develop a draft outcomes and monitoring framework for mental health and wellbeing that would be suitable for the permanent Commission to consider adopting
begin to identify any gaps in information required to monitor performance under the draft framework and make recommendations to the Minister of Health on how these could be filled and by whom
develop a draft work programme and potential operating model for consideration by the permanent Commission
provide input on the establishment of the permanent Commission including its roles and powers
develop and maintain relationships with and between key government and non-government entities that contribute to mental health and wellbeing, including those monitoring or contributing information on aspects of system performance.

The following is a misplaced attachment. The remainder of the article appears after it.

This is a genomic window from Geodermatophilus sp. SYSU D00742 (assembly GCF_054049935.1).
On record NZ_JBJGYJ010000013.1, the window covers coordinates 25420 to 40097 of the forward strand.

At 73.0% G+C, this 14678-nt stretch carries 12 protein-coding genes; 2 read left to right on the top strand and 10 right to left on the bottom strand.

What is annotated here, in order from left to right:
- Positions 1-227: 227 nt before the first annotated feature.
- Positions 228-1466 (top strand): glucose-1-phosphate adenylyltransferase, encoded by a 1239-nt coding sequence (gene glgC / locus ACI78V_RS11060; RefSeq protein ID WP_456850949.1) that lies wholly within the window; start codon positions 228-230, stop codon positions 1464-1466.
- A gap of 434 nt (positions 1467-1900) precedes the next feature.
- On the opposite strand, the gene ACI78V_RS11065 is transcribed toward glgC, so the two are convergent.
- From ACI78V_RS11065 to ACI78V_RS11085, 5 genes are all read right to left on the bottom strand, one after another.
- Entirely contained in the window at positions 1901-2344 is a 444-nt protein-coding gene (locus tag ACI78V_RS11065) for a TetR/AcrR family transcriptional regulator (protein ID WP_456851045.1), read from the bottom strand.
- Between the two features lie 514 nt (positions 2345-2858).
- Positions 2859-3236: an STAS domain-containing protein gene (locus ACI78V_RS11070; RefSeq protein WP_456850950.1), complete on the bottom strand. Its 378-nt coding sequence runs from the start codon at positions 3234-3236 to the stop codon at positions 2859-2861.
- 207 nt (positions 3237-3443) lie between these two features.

The Initial Commission is not required to perform some functions that the permanent Commission will undertake, namely:
assess and publicly report on the state of New Zealand's mental health and wellbeing and emerging issues beyond progress with implementing Government’s response to He Ara Oranga
advocate for improvements to the mental health and wellbeing system beyond those that are being undertaken in response to He Ara Oranga.
The Initial Commission will not be required to investigate or advocate on individual incidents or cases. If it becomes aware of such cases requiring consideration, it will refer these to the appropriate agencies, for example, the Health and Disability Commissioner or other relevant authorities.